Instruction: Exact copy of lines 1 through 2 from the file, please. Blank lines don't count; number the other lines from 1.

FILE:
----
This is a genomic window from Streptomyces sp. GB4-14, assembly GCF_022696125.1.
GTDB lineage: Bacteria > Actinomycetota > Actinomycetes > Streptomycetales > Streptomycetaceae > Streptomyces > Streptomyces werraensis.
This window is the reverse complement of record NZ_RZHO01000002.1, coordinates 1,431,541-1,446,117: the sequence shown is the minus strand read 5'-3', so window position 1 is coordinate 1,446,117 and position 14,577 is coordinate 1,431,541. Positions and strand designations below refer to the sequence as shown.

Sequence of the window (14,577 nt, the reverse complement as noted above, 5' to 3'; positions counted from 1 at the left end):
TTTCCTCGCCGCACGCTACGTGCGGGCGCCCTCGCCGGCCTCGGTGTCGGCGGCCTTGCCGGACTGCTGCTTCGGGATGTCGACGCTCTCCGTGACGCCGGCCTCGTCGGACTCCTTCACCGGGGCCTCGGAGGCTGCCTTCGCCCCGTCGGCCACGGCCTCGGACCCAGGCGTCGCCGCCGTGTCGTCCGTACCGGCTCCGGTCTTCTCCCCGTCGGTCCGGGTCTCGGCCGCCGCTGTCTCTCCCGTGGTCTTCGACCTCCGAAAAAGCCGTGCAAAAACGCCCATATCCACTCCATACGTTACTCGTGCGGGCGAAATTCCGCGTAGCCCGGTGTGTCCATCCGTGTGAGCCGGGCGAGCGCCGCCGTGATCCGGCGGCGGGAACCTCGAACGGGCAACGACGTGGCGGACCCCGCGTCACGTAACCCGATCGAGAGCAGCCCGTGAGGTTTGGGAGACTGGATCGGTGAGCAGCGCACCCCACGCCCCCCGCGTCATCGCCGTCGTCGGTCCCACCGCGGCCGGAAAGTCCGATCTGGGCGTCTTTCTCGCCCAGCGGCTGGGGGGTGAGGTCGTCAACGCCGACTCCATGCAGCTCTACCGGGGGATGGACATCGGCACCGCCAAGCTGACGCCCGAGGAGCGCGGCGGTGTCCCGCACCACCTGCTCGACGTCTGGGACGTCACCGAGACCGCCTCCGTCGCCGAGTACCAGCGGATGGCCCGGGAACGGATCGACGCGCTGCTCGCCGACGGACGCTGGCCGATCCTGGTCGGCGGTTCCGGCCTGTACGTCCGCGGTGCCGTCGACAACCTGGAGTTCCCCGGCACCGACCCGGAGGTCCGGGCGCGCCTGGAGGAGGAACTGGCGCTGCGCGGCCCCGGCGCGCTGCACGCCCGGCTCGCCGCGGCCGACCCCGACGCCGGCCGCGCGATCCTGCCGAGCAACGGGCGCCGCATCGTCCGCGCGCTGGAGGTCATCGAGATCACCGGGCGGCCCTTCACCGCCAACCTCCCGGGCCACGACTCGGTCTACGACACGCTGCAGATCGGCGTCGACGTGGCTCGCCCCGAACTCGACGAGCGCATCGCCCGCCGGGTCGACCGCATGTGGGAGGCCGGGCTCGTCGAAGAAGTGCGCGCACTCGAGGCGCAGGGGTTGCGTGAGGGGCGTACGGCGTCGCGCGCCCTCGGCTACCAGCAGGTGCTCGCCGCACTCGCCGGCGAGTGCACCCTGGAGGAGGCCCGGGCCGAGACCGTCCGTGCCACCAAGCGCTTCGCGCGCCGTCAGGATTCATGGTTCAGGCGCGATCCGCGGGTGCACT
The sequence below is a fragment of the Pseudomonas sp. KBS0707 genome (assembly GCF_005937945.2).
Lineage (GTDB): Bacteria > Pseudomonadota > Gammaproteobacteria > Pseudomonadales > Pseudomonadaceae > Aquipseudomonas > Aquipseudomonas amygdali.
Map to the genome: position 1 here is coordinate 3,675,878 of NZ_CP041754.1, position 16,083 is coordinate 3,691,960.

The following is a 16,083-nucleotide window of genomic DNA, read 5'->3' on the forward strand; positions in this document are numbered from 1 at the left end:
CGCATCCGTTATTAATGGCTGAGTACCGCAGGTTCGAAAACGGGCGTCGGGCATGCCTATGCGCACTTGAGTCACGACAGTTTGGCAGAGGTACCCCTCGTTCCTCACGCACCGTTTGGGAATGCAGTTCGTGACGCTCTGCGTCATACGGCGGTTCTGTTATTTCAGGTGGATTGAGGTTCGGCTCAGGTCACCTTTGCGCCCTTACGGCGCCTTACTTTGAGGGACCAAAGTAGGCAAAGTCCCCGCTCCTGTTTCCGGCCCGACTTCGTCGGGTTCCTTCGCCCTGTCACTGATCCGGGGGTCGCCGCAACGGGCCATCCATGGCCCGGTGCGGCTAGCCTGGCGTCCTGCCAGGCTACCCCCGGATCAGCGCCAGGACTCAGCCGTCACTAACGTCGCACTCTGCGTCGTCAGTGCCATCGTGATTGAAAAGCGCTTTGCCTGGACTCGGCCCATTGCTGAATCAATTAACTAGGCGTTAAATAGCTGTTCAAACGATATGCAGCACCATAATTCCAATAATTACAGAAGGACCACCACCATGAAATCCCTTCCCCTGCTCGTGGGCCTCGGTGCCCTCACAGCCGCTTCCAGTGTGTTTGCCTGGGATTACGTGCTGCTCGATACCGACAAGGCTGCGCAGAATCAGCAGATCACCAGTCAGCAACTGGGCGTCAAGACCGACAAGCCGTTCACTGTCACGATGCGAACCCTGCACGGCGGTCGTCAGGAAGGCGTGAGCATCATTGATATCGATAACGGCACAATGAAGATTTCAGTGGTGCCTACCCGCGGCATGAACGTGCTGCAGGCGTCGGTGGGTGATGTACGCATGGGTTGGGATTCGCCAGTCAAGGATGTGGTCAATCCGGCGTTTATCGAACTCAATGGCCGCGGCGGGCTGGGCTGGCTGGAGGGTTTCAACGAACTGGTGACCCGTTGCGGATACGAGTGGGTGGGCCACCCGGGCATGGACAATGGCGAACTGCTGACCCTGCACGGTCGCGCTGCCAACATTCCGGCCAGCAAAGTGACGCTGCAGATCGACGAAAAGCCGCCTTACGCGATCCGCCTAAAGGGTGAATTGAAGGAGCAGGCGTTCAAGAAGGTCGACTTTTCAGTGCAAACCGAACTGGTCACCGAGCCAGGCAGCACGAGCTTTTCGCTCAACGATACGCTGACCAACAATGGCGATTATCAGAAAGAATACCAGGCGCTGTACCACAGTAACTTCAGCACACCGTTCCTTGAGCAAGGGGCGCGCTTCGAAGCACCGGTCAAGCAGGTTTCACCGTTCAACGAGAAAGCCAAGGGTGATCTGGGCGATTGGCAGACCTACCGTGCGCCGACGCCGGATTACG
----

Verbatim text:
This is a genomic window from Streptomyces sp. GB4-14, assembly GCF_022696125.1.
GTDB lineage: Bacteria > Actinomycetota > Actinomycetes > Streptomycetales > Streptomycetaceae > Streptomyces > Streptomyces werraensis.